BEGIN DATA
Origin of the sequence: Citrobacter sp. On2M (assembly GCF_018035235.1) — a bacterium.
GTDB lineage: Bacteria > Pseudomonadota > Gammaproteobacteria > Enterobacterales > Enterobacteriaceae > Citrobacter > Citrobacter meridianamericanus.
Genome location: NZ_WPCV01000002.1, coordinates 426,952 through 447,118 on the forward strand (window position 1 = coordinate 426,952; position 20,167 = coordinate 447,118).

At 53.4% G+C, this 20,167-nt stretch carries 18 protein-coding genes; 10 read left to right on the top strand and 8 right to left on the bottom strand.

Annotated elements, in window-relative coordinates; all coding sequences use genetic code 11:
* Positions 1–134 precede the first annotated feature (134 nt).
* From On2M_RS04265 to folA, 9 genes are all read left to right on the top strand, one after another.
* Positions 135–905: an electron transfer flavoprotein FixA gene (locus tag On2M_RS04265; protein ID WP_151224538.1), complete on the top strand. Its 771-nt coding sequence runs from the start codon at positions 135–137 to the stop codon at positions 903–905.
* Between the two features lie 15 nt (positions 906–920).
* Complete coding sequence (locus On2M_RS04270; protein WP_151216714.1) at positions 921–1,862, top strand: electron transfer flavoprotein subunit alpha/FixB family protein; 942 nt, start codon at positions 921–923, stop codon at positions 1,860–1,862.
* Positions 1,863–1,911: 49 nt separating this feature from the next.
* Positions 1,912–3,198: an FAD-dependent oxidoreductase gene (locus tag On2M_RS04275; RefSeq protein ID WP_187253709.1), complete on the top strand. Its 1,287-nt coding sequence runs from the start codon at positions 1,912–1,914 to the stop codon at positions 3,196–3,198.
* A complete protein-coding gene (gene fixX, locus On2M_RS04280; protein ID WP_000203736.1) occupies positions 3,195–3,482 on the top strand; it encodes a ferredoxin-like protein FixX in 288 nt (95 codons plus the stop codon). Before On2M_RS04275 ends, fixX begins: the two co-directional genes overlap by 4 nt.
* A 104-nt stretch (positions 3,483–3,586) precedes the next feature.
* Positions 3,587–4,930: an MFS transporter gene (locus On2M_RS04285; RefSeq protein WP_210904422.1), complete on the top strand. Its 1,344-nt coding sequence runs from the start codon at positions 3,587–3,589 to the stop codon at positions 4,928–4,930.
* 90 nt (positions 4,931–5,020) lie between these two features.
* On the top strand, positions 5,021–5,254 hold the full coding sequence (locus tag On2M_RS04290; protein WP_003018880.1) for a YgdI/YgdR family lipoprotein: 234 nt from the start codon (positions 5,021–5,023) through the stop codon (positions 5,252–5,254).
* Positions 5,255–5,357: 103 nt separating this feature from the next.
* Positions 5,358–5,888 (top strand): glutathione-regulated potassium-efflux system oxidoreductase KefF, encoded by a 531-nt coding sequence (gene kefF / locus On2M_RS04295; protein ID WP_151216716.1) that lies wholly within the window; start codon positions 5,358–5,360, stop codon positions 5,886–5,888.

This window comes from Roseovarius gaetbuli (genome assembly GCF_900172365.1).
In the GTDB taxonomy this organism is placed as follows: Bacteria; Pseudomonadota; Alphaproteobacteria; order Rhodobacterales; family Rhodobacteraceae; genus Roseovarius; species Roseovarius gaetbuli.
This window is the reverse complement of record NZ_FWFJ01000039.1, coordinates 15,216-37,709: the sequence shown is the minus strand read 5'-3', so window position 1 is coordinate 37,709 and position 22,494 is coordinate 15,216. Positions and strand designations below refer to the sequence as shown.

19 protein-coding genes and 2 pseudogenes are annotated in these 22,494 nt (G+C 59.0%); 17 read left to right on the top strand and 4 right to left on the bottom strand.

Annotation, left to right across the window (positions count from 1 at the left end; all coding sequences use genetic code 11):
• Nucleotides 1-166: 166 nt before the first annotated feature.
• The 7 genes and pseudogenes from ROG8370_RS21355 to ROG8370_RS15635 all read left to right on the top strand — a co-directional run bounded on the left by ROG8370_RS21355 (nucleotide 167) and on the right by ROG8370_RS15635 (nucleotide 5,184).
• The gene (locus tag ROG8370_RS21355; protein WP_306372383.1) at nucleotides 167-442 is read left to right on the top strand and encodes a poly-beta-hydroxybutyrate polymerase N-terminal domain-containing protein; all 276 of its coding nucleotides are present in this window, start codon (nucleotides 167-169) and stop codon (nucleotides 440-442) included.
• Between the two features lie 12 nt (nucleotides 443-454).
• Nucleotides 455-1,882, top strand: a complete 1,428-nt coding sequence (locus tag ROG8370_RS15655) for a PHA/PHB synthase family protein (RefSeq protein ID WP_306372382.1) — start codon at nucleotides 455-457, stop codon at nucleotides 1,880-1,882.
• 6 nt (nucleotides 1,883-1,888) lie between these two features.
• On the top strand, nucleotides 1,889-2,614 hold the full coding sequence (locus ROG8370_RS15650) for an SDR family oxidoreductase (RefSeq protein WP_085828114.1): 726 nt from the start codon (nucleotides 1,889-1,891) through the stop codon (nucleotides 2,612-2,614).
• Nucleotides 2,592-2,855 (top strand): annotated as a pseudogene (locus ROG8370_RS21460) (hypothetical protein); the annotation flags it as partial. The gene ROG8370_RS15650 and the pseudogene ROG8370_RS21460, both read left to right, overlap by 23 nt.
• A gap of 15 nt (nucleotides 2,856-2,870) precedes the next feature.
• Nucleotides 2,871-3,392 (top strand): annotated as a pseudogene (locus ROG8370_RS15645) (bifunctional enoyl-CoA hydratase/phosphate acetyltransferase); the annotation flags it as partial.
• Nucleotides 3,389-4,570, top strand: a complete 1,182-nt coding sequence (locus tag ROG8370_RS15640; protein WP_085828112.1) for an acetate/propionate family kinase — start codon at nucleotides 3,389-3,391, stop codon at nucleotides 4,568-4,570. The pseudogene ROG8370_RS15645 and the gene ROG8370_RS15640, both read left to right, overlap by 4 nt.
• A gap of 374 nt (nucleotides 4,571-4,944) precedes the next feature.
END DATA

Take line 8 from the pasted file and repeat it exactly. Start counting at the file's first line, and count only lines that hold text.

* Positions 135–905: an electron transfer flavoprotein FixA gene (locus tag On2M_RS04265; protein ID WP_151224538.1), complete on the top strand. Its 771-nt coding sequence runs from the start codon at positions 135–137 to the stop codon at positions 903–905.